By Alice Leeds
*Also published in Addison Independent
Vermont’s Rural Schools are Part of the Fabric of Each Town
In 1989 I was hired to teach a multiage 4th-6th grade class at Lincoln Community School. Though I live in Bristol, Lincoln became my community for the next twenty-five years.
A number of us were new to LCS when I came on board. Over time, our evolving staff formed a cohesive working relationship with an effective means of collaboration. We designed an innovative multiage curriculum, incorporating local experts and the rich natural resources of Lincoln. The school and community thrived.
The community aspect of LCS has grown stronger over the years. Friday morning whole-school assemblies are widely attended by folks on their way to work. Students independently present a sample of their learning each week in the form of poetry, journal entries, dance, song and drama. During the course of the year, each student is publicly commended at assembly for using their mind well in a particular way. Students learn how they are part of a greater whole, supporting and appreciating each other.
Other community events occur throughout the school year. The fall harvest festival shares the bounty of summer gardens. All-school hike day celebrates the natural beauty of our area. Students and staff decorate the multipurpose room for the Thanksgiving luncheon, at which students sit with family, mentors and friends of all ages. Class performances, the annual culture celebration, reader’s theater, and the spring festival are further opportunities for students to share their learning in an innovative way while giving back to their community. A volunteer appreciation breakfast prepared by all LCS staff honors the many people who donate their time to support students. Field days, the whole-school picnic, the first grade boat race in the New Haven River and sixth grade promotion at Burnham Hall are grand finale events each year, all creating a buzz around town and wide participation.
The closeness of Lincoln residents to their school is apparent. Most volunteers and many staff members live in the community. Students often have a relative who attended or is employed at LCS; former students sometimes return to the school for a stint as a volunteer or employee. The firemen who present to students on Fire Safety Day are generally either former students, the parent of a current or former student, or both. And they’re the same folks who toss burgers at the school picnic.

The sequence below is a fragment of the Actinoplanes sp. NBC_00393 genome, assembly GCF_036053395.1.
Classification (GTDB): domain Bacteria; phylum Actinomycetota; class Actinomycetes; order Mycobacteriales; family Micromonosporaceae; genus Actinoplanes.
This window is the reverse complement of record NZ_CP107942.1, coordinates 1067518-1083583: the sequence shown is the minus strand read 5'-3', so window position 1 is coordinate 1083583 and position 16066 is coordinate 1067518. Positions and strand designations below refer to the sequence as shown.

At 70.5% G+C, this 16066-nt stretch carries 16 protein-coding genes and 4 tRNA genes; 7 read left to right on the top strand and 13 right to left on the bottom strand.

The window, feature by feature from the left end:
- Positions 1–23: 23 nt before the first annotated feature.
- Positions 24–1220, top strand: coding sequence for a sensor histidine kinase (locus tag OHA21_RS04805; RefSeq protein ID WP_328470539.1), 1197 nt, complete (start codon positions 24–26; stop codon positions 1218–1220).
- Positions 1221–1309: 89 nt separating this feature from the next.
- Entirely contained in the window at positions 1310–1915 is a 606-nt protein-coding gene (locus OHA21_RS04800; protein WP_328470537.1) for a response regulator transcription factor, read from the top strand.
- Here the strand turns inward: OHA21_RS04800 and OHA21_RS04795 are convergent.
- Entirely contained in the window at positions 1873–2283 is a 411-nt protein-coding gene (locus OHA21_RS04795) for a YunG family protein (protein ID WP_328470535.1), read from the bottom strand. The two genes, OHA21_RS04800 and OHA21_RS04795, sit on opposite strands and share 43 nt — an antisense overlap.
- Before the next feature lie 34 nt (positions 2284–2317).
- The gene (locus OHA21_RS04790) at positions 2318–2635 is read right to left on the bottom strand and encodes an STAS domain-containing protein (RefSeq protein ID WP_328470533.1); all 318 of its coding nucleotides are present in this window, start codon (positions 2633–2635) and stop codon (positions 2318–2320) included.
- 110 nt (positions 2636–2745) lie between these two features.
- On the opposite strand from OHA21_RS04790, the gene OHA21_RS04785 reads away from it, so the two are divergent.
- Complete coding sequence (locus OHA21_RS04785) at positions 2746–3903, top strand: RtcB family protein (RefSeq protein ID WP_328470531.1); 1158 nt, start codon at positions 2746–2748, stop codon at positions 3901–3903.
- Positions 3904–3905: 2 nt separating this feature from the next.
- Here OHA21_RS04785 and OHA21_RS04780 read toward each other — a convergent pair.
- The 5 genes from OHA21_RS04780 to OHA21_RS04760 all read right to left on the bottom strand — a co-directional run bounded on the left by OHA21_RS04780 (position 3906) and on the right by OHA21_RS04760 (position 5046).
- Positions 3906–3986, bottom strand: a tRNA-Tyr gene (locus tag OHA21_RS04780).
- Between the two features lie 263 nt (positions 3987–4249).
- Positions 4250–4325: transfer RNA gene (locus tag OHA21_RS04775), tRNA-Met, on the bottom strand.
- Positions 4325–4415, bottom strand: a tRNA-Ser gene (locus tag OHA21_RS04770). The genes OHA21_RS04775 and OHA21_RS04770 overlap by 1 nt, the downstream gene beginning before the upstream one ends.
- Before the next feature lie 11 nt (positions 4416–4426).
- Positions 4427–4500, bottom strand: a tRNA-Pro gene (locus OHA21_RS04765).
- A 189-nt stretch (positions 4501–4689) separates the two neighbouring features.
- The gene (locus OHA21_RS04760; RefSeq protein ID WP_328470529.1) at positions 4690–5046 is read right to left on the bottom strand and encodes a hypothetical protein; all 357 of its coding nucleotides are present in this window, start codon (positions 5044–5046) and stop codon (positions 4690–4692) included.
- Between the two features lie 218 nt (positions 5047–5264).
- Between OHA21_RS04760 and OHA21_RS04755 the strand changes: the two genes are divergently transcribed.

Although I have described the small school I know better than any other, each Vermont town values its school and the young people who pass through it on their way to becoming contributing citizens. Each community school carries its own stories.
At sixth grade promotion each year, Lincoln students stand onstage in front of a packed audience at Burnham Hall and offer reflections on their school experience to a group of people who have known them since infancy and who celebrate their every word and achievement. During this event, the love for the town’s young people is as palpable as the scent of the freshly cut flowers from friends’ and families’ gardens decorating the hall. After the ceremony, sixth graders are carried back to the festivities at school in a hay wagon, younger students running and biking alongside them as parents wave tearfully.
These traditions and connections are the threads that knit the members of a community together and hold us accountable to each other, qualities lacking in many places in our country. We do not want to lose them here in Addison County. Any real solution to the challenge of education funding will honor and include our local communities.
2020 Graduation at LCS looked a bit different than in the past, though the teachers and staff made the experience memorable and just as special as always. All graduates planted a flower in the front garden as one of the phases of graduation. Zealand Jackson here planting a flower in the front garden. (photo curtesy of Bay Jackson)
ARTICLE PUBLISHED ON: vtdigger.org
By Bill Shubart
Bill Schubart, a retired businessman, is a regular columnist for VTDigger.
Many Vermont towns are torn between the financial imperative to consolidate their shrinking student populations into larger nearby educational facilities and their deep desire to retain the cohesive value that these small community schools provide in their communities.
The latter is not a function of privilege but rather of equity, as rich and poor live side by side in many of our small towns, and shared community institutions draw them together and unite them in a common purpose.
But the cost side is equally real. It’s past time to reexamine from scratch what we’re doing in public education. Current costs are unsustainable.